I have so much admiration for chassidish women who throw themselves wholeheartedly into keeping their families and homes clean, well dressed, and we'll nourished.

I have so much admiration for yeshivish women who work many hours out of the home and still give their children a warm, loving, functional home life.

I have so much admiration for women like ra mom to whom being a balabusta may not come naturally, but they put in the effort to get there. IyH by me one day Tongue Out


This!
Back to top

baked ziti




 
 
 


Post  Thu, Jan 10 2019, 9:00 pm
As a Hungarian chasidista, allow me to clarify 2 things:
We are raised with the belief that keeping a nice, orderly home with good food and clean (not necessarily expensive) clothing is a woman's spiritual role. That's how we assist the men in our lives in their spiritual roles. They should want for nothing. Of course some women get carried away with the externals, but that's everywhere.
Secondly, some of the best times spent with my kids is folding laundry, organizing, washing dishes together. We shmooze and bond and create warm memories. Just because we keep our homes clean does not mean that our kids are
being neglected or yelled at in the process.
Back to top

baked ziti




 
 
 


Post  Thu, Jan 10 2019, 9:06 pm
I will add another point. I spent may summers in a camp that's not chasidish. The amount of pressure there was to be the best dressed or have the most designer clothing was unbelievably stifling. When I switched to a chasidish camp I was amazed to see that the most popular girls were so because of their personalities, not wardrobes. The point is not to say one walk of life is better than another. I'm just saying to those who believe that chasidish women as a group aren't spiritual and are materialistic, that's blatantly untrue.
Back to top

amother




Brown


Post  Thu, Jan 10 2019, 9:13 pm
amother wrote:
So many mean posts here. Why do people feel the need to put down others to make a point? Like I'm going to take your post about spirituality seriously while half of it is mocking frum Jews Puke

I have so much admiration for chassidish women who throw themselves wholeheartedly into keeping their families and homes clean, well dressed, and we'll nourished.

I have so much admiration for yeshivish women who work many hours out of the home and still give their children a warm, loving, functional home life.

I have so much admiration for women like ra mom to whom being a balabusta may not come naturally, but they put in the effort to get there. IyH by me one day Tongue Out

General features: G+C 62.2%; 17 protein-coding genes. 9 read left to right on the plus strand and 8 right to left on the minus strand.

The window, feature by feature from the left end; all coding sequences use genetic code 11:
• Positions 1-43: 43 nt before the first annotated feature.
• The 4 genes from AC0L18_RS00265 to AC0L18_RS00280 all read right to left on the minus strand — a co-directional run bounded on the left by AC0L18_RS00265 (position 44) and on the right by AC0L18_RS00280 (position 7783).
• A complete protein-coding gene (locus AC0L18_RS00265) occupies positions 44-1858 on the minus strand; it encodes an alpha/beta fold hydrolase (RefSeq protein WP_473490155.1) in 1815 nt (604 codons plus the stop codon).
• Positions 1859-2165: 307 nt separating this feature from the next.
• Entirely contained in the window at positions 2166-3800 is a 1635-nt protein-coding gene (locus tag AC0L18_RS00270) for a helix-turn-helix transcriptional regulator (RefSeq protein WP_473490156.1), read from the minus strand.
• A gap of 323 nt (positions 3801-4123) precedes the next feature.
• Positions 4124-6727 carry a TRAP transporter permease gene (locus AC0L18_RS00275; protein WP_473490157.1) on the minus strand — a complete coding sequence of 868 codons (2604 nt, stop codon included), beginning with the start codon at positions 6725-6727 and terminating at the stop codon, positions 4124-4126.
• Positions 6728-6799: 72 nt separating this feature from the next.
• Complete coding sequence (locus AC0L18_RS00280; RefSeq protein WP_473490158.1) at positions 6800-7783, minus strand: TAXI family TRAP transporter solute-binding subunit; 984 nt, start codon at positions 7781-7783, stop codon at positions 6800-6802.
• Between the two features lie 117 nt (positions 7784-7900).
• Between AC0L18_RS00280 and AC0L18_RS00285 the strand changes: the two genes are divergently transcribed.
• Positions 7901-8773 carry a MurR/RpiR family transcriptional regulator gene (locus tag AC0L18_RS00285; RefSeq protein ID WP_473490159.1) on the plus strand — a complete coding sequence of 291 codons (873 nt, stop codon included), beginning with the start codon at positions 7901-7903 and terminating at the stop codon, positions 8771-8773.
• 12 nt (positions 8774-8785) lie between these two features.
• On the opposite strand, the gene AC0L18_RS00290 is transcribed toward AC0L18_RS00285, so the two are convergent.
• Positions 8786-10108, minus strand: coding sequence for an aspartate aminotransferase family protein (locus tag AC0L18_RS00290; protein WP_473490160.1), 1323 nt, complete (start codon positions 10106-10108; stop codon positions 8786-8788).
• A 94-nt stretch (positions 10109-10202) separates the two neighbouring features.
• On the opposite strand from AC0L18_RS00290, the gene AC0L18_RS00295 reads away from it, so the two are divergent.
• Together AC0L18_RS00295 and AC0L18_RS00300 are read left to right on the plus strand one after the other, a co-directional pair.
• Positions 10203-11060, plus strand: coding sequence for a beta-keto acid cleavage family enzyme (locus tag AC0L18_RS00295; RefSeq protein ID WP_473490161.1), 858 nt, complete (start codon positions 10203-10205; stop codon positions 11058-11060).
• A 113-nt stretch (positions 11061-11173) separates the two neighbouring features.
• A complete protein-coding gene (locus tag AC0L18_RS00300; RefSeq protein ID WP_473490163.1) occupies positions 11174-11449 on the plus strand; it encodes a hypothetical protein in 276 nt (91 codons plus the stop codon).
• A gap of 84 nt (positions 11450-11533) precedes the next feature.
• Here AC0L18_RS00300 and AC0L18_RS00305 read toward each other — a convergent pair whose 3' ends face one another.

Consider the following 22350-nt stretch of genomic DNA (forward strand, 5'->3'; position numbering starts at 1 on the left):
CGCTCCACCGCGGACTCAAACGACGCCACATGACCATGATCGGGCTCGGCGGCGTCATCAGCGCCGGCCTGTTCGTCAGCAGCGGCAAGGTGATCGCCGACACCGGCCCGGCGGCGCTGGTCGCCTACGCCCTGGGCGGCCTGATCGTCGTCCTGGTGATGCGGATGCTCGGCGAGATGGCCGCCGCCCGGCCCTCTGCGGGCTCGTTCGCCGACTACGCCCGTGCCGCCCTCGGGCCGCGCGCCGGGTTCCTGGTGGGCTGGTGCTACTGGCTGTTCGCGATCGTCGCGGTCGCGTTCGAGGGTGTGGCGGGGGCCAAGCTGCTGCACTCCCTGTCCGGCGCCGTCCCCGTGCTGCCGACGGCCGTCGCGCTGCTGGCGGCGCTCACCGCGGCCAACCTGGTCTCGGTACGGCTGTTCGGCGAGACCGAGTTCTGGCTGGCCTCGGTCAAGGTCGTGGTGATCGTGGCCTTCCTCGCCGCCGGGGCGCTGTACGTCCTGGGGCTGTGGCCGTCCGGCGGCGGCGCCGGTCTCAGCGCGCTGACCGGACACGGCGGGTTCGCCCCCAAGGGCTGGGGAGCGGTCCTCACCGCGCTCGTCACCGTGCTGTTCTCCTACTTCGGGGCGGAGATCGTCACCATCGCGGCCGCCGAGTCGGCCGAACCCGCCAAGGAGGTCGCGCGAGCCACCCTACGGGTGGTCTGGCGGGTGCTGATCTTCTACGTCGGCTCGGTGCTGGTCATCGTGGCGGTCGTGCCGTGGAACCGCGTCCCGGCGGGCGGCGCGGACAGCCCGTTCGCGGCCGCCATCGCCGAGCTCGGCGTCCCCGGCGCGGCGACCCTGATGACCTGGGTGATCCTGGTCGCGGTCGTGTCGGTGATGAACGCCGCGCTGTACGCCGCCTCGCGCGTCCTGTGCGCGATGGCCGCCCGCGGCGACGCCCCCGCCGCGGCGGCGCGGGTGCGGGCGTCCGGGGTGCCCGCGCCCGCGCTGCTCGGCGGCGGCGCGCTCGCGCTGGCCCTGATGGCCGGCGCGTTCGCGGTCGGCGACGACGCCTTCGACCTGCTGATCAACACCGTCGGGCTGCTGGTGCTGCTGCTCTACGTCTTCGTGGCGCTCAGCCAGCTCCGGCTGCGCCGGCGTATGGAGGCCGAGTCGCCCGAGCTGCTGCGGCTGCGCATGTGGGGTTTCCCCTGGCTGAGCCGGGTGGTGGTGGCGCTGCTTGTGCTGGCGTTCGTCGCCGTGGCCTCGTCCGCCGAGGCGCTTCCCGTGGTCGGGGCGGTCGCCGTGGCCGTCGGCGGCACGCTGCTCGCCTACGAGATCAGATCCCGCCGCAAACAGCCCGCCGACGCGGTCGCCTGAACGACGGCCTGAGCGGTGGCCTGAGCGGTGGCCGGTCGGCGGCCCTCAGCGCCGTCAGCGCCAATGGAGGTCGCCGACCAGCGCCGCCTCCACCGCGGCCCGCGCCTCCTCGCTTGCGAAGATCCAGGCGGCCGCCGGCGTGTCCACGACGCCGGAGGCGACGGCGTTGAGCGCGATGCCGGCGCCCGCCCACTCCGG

love this
Back to top

11213




 
 
 


Post  Thu, Jan 10 2019, 9:25 pm
I am chasidish and I am amazed with the amount of stereotypes people have about us, especially when it comes to house management.
I work FT with 3 kids at home, and my home is clean most of the time. It's a question of discipline I got to learn from very little. My mother always told me that whenever you want to buy something, you have to make sure that you have room for it in your house. Therefore, everything in my house belongs somewhere, which makes it easier to clean (no clutter, no junk draws, etc).
I also don't let things build up and train everyone in the house to put way things right away.
It really comes down to a question of priority, discipline, and habit. Nothing to do with being chasidish!
Back to top

aliavi




 
 
 


Post  Thu, Jan 10 2019, 9:27 pm
amother wrote:
Maybe she is OCD, but how does she manage to wash her walls weekly in addition to everything on the list and be a devoted mother and calm?



Coffee. Lots of coffee. And no sleep.
Back to top

amother




Tan


Post  Thu, Jan 10 2019, 11:47 pm
amother wrote:
Agree, I just spend shabbas in a hotel with mixed crowd (bp, Williamsburg, Lakewood). Definitely the Lakewood crowd was the best dressed! Not overdone, not shlumpy, but real eye candy.


1. "Eye candy" is a disgusting and objectifying phrase
2. Way to judge a community of thousands of women by the very very few who can afford (and attend) a Shabbos event in a hotel. Can't Believe It
Back to top

penguin




 
 
 


Post  Fri, Jan 11 2019, 12:31 am
I was thinking that there have to be women with ADD, a disorganized nature, poor executive function, women who are low energy, women who need a lot of sleep, and the reverse etc, in every community. But maybe it's bred out of certain groups by the process of natural selection (not that I believe in random evolution or anything). E.g. Mrs. X has a messy house so nobody would do a shidduch with her, therefore her genes didn't get passed on?

Could this happen?
Back to top
  Previous  1, 2, 3, 4, 5, 6  Next  Last >> Recent Topics

Page 4 of 6 View latest: 24h 48h 72h


Post new topic   Reply to topic    Forum -> Household Management

Related Topics Replies Last Post
How do you manage in the morning?
by amother
17 Tue, Mar 12 2019, 3:13 pm View last post
Kokosh Kake Konondrum (excuse the triple K)
by InnerMe
29 Tue, Feb 05 2019, 4:21 pm View last post
S/O of “Is this an excuse”
by amother
29 Fri, Jan 11 2019, 7:43 am View last post
S/O excuse... Americans vs. Israelis
by amother
52 Fri, Jan 11 2019, 4:51 am View last post
Is there an excuse? 131 Thu, Jan 10 2019, 8:52 am View last post

Jump to: